Ed is also taking part in a clinical trial which is testing the impact of a reduced-calorie ketogenic diet on glioblastoma cancer. The ketogenic diet is a high-fat, low-carb diet that has been used successfully for decades for epileptic children. There is some evidence that the ketogenic diet will help shrink brain cancer, but there have been very few human studies done. If Ed can tolerate the diet, the study will last six months, though we could continue the diet longer if we wished.


Last week after visiting the study doctors near DC where Ed signed up to participate in the study, we stopped at our local pizza shop for their incredible whole hog pizza for Ed's last "normal" meal.



The diet is very strict and the study is providing all of Ed's meals to make it easier for him to stay on the diet. Among the various options we considered, Ed liked this one since it wouldn't make so much more work for me to figure out what to feed him. All we need to do is pick up the tote of a week's worth of frozen meals.



I was hoping the caterer who is preparing the meals would have some creativity and I wasn't disappointed. There is a lot of variety and Ed says the meals are delicious. Sometimes they smell so good I want to steal a bite. Each day has five dishes. Here is a list of today's menu.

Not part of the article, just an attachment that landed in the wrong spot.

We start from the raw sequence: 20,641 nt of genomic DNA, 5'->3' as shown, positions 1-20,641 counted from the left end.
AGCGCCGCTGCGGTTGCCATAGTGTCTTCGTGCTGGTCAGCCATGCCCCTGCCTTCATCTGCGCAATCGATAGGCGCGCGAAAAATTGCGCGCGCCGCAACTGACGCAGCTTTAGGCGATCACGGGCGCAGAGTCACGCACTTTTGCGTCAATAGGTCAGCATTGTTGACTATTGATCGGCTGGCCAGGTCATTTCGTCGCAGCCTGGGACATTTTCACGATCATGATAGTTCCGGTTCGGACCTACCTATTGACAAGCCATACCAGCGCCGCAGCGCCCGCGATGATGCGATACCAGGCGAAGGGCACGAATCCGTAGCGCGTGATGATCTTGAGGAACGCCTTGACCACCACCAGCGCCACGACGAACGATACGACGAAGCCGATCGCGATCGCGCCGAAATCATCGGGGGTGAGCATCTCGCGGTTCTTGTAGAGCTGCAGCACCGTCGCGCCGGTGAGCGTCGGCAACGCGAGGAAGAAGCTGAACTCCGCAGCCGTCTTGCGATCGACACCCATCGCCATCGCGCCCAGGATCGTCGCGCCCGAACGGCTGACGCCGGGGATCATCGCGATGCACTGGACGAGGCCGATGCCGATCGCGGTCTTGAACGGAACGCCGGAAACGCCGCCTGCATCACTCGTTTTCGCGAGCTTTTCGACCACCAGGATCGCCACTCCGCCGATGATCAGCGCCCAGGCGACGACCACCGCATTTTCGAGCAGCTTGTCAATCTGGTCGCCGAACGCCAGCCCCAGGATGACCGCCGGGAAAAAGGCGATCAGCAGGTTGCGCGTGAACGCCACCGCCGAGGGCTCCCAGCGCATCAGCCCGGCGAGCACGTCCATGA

Breakfast: Egg Salad
A.M. Snack: Cocoa-Mocha Granita
Lunch: Chinese Pork Burgers
P.M. Snack: Spinach and Creme Fraiche
Dinner: Pork Shoulder and Cabbage



The portions are small, but they are supposed to be satisfying since they are so high in fat. But since Ed is already thin and has an active lifestyle, it hasn't been enough food for him. We are working with the doctor to add in some more calories. Today marked the first full week on the ketogenic diet and he seems to be adjusting well.

We continue to be blessed by the many ways that our friends and family are supporting us. One of my sister-in-laws made strawberry jam for us. Another sister-in-law stocked our freezer with fresh peas from our local pick-your-own patch. And those are just a few examples.



Yesterday these boxes arrived on our kitchen table from the families at church with the label "Because You Are Loved." The children are excited about opening the packages with their names, though I plan to hold most of them until the weeks of Ed's treatments.

I've been surprised to find how difficult it is for me to accept help. I hate to burden or be an inconvenience to others. Maybe I have more independence - okay, I'll call it pride - than I realized. Maybe I've enjoyed hearing comments such as "How do you get it all done?" I like feeling efficient and super productive - not needy. If I did accept help, such as baby meals or babysitting, I quickly tried to return the favor.

But I know there is no way I can return all that has been given to me these past weeks. I can't in a lifetime pay back all the prayers and support both physical and emotional that has been given to us. And neither could I pretend do it all on my own. My whole family has been more needy this past month and I just can't become stronger for them.  Maybe God wants me to remember I'm weak and needy. Maybe He wants me to learn how to accept help.